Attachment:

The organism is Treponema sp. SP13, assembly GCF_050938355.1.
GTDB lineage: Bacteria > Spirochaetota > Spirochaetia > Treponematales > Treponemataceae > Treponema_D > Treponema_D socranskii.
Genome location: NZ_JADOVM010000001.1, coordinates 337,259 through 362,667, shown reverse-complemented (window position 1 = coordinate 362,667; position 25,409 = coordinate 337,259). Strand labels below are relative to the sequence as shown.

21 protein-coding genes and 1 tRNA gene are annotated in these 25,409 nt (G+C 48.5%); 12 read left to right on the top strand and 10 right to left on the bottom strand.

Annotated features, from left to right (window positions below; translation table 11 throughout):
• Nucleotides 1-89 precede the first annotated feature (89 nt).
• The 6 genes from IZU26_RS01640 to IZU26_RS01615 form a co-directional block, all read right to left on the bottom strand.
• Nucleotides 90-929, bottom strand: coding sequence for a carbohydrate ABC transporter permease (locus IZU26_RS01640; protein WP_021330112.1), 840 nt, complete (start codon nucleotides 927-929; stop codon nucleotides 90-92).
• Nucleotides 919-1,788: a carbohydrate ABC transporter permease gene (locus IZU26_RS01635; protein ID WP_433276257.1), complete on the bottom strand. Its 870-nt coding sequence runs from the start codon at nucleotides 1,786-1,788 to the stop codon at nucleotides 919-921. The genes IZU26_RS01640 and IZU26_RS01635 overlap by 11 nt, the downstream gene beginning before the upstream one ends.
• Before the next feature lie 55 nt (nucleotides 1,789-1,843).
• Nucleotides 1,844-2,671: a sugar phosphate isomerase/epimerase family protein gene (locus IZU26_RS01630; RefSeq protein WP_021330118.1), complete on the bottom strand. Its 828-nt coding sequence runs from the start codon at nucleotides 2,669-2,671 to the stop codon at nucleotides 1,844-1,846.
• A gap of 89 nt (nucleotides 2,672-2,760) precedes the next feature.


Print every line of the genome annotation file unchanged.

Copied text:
The organism is Treponema sp. SP13, assembly GCF_050938355.1.
GTDB lineage: Bacteria > Spirochaetota > Spirochaetia > Treponematales > Treponemataceae > Treponema_D > Treponema_D socranskii.
Genome location: NZ_JADOVM010000001.1, coordinates 337,259 through 362,667, shown reverse-complemented (window position 1 = coordinate 362,667; position 25,409 = coordinate 337,259). Strand labels below are relative to the sequence as shown.

21 protein-coding genes and 1 tRNA gene are annotated in these 25,409 nt (G+C 48.5%); 12 read left to right on the top strand and 10 right to left on the bottom strand.

Annotated features, from left to right (window positions below; translation table 11 throughout):
• Nucleotides 1-89 precede the first annotated feature (89 nt).
• The 6 genes from IZU26_RS01640 to IZU26_RS01615 form a co-directional block, all read right to left on the bottom strand.
• Nucleotides 90-929, bottom strand: coding sequence for a carbohydrate ABC transporter permease (locus IZU26_RS01640; protein WP_021330112.1), 840 nt, complete (start codon nucleotides 927-929; stop codon nucleotides 90-92).
• Nucleotides 919-1,788: a carbohydrate ABC transporter permease gene (locus IZU26_RS01635; protein ID WP_433276257.1), complete on the bottom strand. Its 870-nt coding sequence runs from the start codon at nucleotides 1,786-1,788 to the stop codon at nucleotides 919-921. The genes IZU26_RS01640 and IZU26_RS01635 overlap by 11 nt, the downstream gene beginning before the upstream one ends.
• Before the next feature lie 55 nt (nucleotides 1,789-1,843).
• Nucleotides 1,844-2,671: a sugar phosphate isomerase/epimerase family protein gene (locus IZU26_RS01630; RefSeq protein WP_021330118.1), complete on the bottom strand. Its 828-nt coding sequence runs from the start codon at nucleotides 2,669-2,671 to the stop codon at nucleotides 1,844-1,846.
• A gap of 89 nt (nucleotides 2,672-2,760) precedes the next feature.